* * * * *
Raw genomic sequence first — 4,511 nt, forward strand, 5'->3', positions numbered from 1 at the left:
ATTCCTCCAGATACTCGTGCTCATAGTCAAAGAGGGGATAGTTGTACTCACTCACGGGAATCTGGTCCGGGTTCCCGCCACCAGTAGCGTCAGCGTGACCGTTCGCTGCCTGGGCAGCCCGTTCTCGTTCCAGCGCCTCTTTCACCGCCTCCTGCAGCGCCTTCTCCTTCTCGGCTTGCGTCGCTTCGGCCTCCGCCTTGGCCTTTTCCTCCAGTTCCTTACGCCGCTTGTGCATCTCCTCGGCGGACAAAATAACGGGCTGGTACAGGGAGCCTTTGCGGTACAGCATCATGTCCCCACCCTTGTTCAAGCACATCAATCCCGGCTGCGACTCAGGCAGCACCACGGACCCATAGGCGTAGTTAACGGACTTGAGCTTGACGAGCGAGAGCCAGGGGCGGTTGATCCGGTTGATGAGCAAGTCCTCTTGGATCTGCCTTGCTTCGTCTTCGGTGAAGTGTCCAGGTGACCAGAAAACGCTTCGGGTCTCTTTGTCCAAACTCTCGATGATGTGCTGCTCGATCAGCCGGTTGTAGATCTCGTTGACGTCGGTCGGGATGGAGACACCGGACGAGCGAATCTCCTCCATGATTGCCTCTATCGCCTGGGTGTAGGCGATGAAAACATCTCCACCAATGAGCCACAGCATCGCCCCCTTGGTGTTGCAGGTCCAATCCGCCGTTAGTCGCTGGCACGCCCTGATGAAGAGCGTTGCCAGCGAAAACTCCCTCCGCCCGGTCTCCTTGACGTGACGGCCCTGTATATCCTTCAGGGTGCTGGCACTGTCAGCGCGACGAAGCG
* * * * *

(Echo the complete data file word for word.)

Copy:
Raw genomic sequence first — 4,511 nt, forward strand, 5'->3', positions numbered from 1 at the left:
ATTCCTCCAGATACTCGTGCTCATAGTCAAAGAGGGGATAGTTGTACTCACTCACGGGAATCTGGTCCGGGTTCCCGCCACCAGTAGCGTCAGCGTGACCGTTCGCTGCCTGGGCAGCCCGTTCTCGTTCCAGCGCCTCTTTCACCGCCTCCTGCAGCGCCTTCTCCTTCTCGGCTTGCGTCGCTTCGGCCTCCGCCTTGGCCTTTTCCTCCAGTTCCTTACGCCGCTTGTGCATCTCCTCGGCGGACAAAATAACGGGCTGGTACAGGGAGCCTTTGCGGTACAGCATCATGTCCCCACCCTTGTTCAAGCACATCAATCCCGGCTGCGACTCAGGCAGCACCACGGACCCATAGGCGTAGTTAACGGACTTGAGCTTGACGAGCGAGAGCCAGGGGCGGTTGATCCGGTTGATGAGCAAGTCCTCTTGGATCTGCCTTGCTTCGTCTTCGGTGAAGTGTCCAGGTGACCAGAAAACGCTTCGGGTCTCTTTGTCCAAACTCTCGATGATGTGCTGCTCGATCAGCCGGTTGTAGATCTCGTTGACGTCGGTCGGGATGGAGACACCGGACGAGCGAATCTCCTCCATGATTGCCTCTATCGCCTGGGTGTAGGCGATGAAAACATCTCCACCAATGAGCCACAGCATCGCCCCCTTGGTGTTGCAGGTCCAATCCGCCGTTAGTCGCTGGCACGCCCTGATGAAGAGCGTTGCCAGCGAAAACTCCCTCCGCCCGGTCTCCTTGACGTGACGGCCCTGTATATCCTTCAGGGTGCTGGCACTGTCAGCGCGACGAAGCG